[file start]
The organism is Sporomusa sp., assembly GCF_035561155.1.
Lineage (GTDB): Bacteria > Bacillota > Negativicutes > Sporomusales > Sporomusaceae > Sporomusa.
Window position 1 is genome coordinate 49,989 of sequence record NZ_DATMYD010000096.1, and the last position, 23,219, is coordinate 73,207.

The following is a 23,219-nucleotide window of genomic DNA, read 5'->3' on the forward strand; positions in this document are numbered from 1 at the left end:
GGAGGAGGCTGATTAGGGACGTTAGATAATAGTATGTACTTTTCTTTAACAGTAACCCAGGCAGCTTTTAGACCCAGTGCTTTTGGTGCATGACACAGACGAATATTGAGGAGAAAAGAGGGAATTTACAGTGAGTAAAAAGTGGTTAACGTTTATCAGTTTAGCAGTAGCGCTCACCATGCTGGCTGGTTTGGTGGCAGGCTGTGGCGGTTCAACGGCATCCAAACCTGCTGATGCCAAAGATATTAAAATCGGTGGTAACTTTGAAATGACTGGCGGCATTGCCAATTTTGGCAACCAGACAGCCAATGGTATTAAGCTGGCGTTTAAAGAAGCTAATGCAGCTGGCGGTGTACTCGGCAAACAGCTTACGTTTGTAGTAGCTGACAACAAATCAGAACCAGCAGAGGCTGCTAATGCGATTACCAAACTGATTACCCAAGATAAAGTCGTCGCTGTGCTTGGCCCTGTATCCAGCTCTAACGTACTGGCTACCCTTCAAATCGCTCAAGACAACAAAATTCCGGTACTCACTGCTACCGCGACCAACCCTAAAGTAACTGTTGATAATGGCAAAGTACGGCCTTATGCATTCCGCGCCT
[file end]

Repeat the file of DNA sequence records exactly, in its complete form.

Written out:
The organism is Sporomusa sp., assembly GCF_035561155.1.
Lineage (GTDB): Bacteria > Bacillota > Negativicutes > Sporomusales > Sporomusaceae > Sporomusa.
Window position 1 is genome coordinate 49,989 of sequence record NZ_DATMYD010000096.1, and the last position, 23,219, is coordinate 73,207.

The following is a 23,219-nucleotide window of genomic DNA, read 5'->3' on the forward strand; positions in this document are numbered from 1 at the left end:
GGAGGAGGCTGATTAGGGACGTTAGATAATAGTATGTACTTTTCTTTAACAGTAACCCAGGCAGCTTTTAGACCCAGTGCTTTTGGTGCATGACACAGACGAATATTGAGGAGAAAAGAGGGAATTTACAGTGAGTAAAAAGTGGTTAACGTTTATCAGTTTAGCAGTAGCGCTCACCATGCTGGCTGGTTTGGTGGCAGGCTGTGGCGGTTCAACGGCATCCAAACCTGCTGATGCCAAAGATATTAAAATCGGTGGTAACTTTGAAATGACTGGCGGCATTGCCAATTTTGGCAACCAGACAGCCAATGGTATTAAGCTGGCGTTTAAAGAAGCTAATGCAGCTGGCGGTGTACTCGGCAAACAGCTTACGTTTGTAGTAGCTGACAACAAATCAGAACCAGCAGAGGCTGCTAATGCGATTACCAAACTGATTACCCAAGATAAAGTCGTCGCTGTGCTTGGCCCTGTATCCAGCTCTAACGTACTGGCTACCCTTCAAATCGCTCAAGACAACAAAATTCCGGTACTCACTGCTACCGCGACCAACCCTAAAGTAACTGTTGATAATGGCAAAGTACGGCCTTATGCATTCCGCGCCT